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Date: Sun, 7 Nov 2021 12:37:09 -0500
From: James Y Knight <>
Subject: Re: add noexcept to all functions please

On Sat, Nov 6, 2021 at 2:40 PM Joakim Sindholt <>

> On Sat, Nov 06, 2021 at 06:28:31PM +0000, Jon Chesterfield wrote:
> > That's a compiler bug, surely. A C function that takes no callbacks is
> not
> > going to throw.
> I don't think the compiler can prove that. As far as I know the extern
> "C" {} that C headers get wrapped in for C++ just means the compiler
> doesn't type-mangle function names. The function itself can not only
> throw by itself but it can also call other functions that throw as part
> of its implementation.

That's correct. In general, extern "C" functions are allowed to throw.

> If there's a compiler bug here it would have to be that it discards
> knowledge about C standard functions that can indeed not throw. I don't
> know if that's the case here, or if it's just nonstandard functions that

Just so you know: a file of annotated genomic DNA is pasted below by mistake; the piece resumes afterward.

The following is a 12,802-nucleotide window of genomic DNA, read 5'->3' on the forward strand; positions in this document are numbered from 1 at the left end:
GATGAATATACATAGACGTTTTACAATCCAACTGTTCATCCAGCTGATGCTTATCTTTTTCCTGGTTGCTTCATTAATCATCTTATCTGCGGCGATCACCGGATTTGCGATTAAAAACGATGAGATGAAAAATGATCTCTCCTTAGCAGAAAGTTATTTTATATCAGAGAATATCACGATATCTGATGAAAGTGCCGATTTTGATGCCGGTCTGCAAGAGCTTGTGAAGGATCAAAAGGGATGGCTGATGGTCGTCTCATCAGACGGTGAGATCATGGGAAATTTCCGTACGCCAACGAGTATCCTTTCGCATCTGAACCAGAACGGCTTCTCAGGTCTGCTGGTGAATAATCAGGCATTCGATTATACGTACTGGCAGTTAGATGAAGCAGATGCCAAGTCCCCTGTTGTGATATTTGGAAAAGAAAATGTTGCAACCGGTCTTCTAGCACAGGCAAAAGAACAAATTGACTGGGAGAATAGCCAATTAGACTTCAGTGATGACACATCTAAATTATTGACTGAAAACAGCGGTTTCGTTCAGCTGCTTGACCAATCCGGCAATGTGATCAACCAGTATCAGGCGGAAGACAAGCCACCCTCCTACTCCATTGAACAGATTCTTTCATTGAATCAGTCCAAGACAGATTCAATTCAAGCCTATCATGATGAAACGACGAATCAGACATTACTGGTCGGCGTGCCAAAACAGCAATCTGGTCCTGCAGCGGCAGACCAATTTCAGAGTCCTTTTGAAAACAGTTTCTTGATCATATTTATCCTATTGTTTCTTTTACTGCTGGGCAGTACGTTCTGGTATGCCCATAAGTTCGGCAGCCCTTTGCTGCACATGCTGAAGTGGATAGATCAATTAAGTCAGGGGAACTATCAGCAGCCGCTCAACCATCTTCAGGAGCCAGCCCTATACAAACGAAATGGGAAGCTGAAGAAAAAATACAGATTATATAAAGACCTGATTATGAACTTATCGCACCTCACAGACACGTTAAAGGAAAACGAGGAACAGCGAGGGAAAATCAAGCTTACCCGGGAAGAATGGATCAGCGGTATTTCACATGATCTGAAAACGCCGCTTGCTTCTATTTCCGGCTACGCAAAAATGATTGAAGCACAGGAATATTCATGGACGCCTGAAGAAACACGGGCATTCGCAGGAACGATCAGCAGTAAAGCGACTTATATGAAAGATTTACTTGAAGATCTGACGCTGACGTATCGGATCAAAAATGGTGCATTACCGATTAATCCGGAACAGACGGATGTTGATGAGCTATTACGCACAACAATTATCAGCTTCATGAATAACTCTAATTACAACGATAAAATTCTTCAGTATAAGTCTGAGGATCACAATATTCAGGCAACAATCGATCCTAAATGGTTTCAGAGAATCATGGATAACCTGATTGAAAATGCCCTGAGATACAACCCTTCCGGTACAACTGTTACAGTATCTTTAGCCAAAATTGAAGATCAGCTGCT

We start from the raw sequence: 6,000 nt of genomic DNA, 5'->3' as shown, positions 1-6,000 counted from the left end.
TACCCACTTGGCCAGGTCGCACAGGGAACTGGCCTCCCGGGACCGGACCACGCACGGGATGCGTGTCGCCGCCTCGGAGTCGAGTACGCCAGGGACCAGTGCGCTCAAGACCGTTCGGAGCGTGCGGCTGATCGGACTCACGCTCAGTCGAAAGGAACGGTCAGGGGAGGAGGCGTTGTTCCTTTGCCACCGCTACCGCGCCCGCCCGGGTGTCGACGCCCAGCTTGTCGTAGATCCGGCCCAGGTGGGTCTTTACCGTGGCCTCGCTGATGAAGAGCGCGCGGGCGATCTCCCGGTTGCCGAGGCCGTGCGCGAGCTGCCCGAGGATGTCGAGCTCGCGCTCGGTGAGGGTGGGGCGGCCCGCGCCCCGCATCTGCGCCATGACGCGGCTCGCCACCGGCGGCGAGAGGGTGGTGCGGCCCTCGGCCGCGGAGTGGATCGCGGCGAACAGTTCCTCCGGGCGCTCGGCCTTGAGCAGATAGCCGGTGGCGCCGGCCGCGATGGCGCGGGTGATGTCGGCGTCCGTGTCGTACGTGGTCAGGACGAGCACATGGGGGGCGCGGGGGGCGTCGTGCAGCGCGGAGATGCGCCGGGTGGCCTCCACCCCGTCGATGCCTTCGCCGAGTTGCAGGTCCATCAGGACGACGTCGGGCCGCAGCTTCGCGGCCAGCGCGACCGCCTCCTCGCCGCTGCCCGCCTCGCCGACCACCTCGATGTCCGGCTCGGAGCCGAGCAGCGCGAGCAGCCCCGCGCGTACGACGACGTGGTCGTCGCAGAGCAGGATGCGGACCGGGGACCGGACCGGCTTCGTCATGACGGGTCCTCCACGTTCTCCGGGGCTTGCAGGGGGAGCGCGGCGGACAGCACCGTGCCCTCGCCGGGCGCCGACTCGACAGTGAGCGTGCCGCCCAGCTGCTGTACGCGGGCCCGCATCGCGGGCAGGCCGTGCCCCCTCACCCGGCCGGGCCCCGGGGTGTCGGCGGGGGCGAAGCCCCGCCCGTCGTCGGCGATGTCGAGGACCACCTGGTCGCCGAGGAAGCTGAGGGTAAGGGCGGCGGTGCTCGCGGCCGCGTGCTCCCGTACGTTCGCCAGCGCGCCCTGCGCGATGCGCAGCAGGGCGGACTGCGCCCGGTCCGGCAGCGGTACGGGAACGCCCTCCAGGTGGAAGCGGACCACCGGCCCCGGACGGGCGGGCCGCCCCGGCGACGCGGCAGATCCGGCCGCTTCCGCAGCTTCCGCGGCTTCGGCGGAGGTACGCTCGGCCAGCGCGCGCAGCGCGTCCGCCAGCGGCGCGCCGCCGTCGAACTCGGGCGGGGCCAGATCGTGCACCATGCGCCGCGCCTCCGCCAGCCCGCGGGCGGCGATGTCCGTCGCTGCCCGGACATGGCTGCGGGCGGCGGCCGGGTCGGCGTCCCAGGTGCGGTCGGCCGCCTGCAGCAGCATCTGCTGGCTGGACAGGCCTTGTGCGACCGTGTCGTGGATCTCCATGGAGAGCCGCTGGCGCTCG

> are affected.

Some of the common standard functions are detected and treated specially by
compilers. Such libc functions that have special-casing are already
generally treated as non-throwing by both GCC and Clang. However, there are
a _lot_ of libc functions, both standard and nonstandard, that the compiler
doesn't hardcode any knowledge about.

> FWIW I don't think musl should tag any functions with anything just to
> make C++ marginally faster. This seems like a case of C++ getting
> hoisted by its own petard.

I have no horse in this race, but that really seems not a very helpful
attitude. There's a large number of users of libc who are using C++ rather
than C -- and many (most?) of them are compiling with exceptions enabled.
If adding minor cruft to all of the libc function declarations will make a
meaningful difference to all of that code's performance, that seems well
worth considering, regardless of anyone's opinions regarding decisions
about how to implement exceptions in C++ that were made 30 years ago.

Glibc defines macros for this purpose, which expand into "throw()" in C++
and "__attribute__((__nothrow__))" in GCC-C. The latter is only useful in
conjunction with an extremely-rarely-used feature, C code built with
-fexceptions enabled, and is thus probably ignorable.

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